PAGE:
What are the differences between the purposes of core.img and files in /boot/grub? Thanks.

I often heard of two stage bootloading. while here seems to be three stage bootloading in https://en.wikipedia.org/wiki/GNU_GRUB#Version_2_(GRUB)

Stage 1: boot.img is stored in the master boot record (MBR) or optionally in any of the volume boot records (VBRs), and addresses the next stage by an LBA48 address (thus, the 1024-cylinder limitation of GRUB legacy is avoided); at installation time it is configured to load the first sector of core.img.

Stage 1.5: core.img is by default written to the sectors between the MBR and the first partition, when these sectors are free and available. For legacy reasons, the first partition of a hard drive does not begin at sector 1 (counting begins with 0) but at sector 63, leaving 62 sectors of empty space not part of any partition or file system, and therefore not prone to any problems related with it. Once executed, core.img will load its configuration file and any other modules needed, particularly file system drivers; at installation time, it is generated from diskboot.img and configured to load the stage 2 by its file path.

Stage 2: files belonging to the stage 2 are all held in /boot/grub, which is a subdirectory of the /boot directory specified by the Filesystem Hierarchy Standard (FHS).

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  • Isn't the answer already in the question? Commented Feb 22, 2019 at 13:58
  • No, it isn't...
    – Tim
    Commented Feb 22, 2019 at 14:06
  • They're used to show you the general idea of how grub works, doesn't mean all bootloader work like this. It can be completely different. Commented Feb 23, 2019 at 6:44

2 Answers 2


/boot/grub contains all of GRUB (which is split up into modules). The purpose of GRUB is to provide an environment from which a full-blown operating system can be booted; GRUB has become a small operating system in its own right, with modules providing support for a variety of storage devices, file systems, encryption layers, software RAID layers, partition maps, methods of interaction with the user, etc.

core.img contains a small subset of GRUB, typically aiming for 32KiB or less. Its purpose is to provide access to /boot/grub: it contains a minimal user interface, and whatever modules are necessary to find and read /boot/grub. It is built specifically for each system it is installed on, based on the requirements of that system, using the grub-mkimage program. See the list of images in the GRUB documentation.

  • Thanks. I saw the link. But I think core.img is the main part of GRUB. If Its purpose is to provide access to /boot/grub, why not just make boot.img access directly /boot/grub?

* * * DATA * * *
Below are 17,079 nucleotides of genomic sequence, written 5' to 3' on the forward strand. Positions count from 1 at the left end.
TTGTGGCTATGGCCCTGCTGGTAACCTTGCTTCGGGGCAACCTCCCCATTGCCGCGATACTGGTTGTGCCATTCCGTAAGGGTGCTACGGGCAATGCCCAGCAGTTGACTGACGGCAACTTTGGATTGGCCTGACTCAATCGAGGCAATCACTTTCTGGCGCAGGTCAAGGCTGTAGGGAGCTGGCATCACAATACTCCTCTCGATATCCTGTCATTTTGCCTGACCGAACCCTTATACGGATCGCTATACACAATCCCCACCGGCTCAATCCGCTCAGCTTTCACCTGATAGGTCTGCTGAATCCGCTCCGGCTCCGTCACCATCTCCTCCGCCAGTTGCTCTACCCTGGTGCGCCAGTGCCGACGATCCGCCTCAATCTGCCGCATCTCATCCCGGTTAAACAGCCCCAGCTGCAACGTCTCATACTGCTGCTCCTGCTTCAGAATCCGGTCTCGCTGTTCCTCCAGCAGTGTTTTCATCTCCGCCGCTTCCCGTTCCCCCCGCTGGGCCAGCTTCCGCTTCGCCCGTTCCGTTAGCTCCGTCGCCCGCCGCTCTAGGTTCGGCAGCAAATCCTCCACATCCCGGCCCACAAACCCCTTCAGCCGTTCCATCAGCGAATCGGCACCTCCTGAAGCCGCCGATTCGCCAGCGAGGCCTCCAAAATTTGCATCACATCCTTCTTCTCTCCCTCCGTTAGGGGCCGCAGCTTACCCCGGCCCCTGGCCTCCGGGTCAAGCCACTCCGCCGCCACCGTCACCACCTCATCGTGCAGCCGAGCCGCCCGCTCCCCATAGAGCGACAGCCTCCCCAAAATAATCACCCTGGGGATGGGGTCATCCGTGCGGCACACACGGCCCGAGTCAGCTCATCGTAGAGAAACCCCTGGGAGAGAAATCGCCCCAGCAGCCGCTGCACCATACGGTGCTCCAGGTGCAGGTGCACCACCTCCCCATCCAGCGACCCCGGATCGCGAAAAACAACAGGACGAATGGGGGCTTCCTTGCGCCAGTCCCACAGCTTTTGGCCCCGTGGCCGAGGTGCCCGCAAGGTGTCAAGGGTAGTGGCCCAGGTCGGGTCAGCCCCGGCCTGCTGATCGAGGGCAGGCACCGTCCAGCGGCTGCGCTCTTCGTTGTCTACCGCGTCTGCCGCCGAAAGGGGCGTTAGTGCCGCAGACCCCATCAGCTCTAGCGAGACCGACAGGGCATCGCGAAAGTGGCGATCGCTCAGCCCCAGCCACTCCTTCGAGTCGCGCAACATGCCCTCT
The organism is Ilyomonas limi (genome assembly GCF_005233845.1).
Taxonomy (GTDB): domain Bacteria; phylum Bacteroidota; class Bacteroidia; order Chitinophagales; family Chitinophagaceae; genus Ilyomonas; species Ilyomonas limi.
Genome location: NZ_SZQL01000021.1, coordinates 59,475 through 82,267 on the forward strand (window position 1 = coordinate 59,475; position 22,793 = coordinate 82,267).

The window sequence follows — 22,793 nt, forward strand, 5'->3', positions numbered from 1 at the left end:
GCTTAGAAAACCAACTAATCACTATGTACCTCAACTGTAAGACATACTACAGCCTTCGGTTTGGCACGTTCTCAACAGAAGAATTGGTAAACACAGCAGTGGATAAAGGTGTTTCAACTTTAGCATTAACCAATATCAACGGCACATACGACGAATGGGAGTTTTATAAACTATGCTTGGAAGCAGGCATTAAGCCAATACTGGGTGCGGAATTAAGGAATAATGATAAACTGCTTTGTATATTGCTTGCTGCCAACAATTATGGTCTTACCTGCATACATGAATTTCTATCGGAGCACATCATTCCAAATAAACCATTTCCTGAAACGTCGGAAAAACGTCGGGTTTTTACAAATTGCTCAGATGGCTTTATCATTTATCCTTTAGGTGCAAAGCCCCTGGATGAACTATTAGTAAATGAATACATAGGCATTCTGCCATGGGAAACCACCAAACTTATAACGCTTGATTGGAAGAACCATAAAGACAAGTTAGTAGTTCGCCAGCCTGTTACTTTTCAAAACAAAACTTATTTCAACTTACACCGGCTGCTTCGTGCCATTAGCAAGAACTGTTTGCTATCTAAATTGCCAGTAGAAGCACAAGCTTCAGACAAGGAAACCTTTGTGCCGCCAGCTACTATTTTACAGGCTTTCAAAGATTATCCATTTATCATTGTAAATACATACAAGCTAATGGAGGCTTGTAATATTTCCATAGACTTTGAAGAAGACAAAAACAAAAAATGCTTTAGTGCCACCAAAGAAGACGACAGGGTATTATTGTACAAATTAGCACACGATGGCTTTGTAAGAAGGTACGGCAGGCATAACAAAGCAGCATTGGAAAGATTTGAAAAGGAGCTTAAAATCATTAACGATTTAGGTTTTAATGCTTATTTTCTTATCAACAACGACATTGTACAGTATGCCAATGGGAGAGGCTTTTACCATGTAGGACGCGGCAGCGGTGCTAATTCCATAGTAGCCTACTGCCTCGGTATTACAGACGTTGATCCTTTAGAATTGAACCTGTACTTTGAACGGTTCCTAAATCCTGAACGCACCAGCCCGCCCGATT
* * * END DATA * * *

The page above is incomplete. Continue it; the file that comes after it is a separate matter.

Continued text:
– Tim
    Commented Feb 22, 2019 at 13:29
  • 2
    boot.img is too limited because of size constraints. Commented Feb 22, 2019 at 13:35
  • This exemplifies the huge technical difference between booting using the legacy BIOS and UEFI. The only thing the BIOS is capable of doing is provide a primitive interface to read a disk sector by sector, read the MBR into memory an start execution of the code. UEFI, on the other hand, contains code in ROM that is able to read files from a FAT file system, and provides a rich assortment of system services that the EFI executables can use. Commented Feb 22, 2019 at 16:49
  • 1
    UEFI solves the problem of multi-stage booting, where each stage consists of a primitive program that can load a more sophisticated program, and after repeating this sufficiently many times, the kernel can be loaded and started. On really old computers you would have to enter a program into memory using front panel switches. This program was barely enough to read a paper tape containing another program that could read sectors from a disk, which contained a program that understood the disk file system. UEFI is able to load the kernel from a disk file and start it in a single step. Commented Feb 23, 2019 at 9:45
  • 1
    UEFI can load the kernel and start it in a single step, but often other EFI programs are started before the kernel. For example, in a multi-boot scenario, a chooser program like Refind or systemd-boot can be started first. The chooser program lets the user select which operating system to start, and then loads the appropriate kernel. Although the kernel can be loaded directly by the UEFI (or the chooser program), distros for some reason boot by first running GRUB, which then is used to load the kernel, although GRUB is redundant on UEFI machines. Commented Feb 23, 2019 at 9:53

Source: https://www.gnu.org/software/grub/manual/grub/html_node/Images.html

Think of it like this:

boot.img is Stage 1
core.img is Stage 1.5
/boot/grub is Stage 2

The core.img has modules which allow the boot process to read disk types such as LVM and RAID, which the boot.img (in MBR) cannot read.

core.img IS a component of boot loader that has been split out of /boot/grub to make things more efficient by making it modular.

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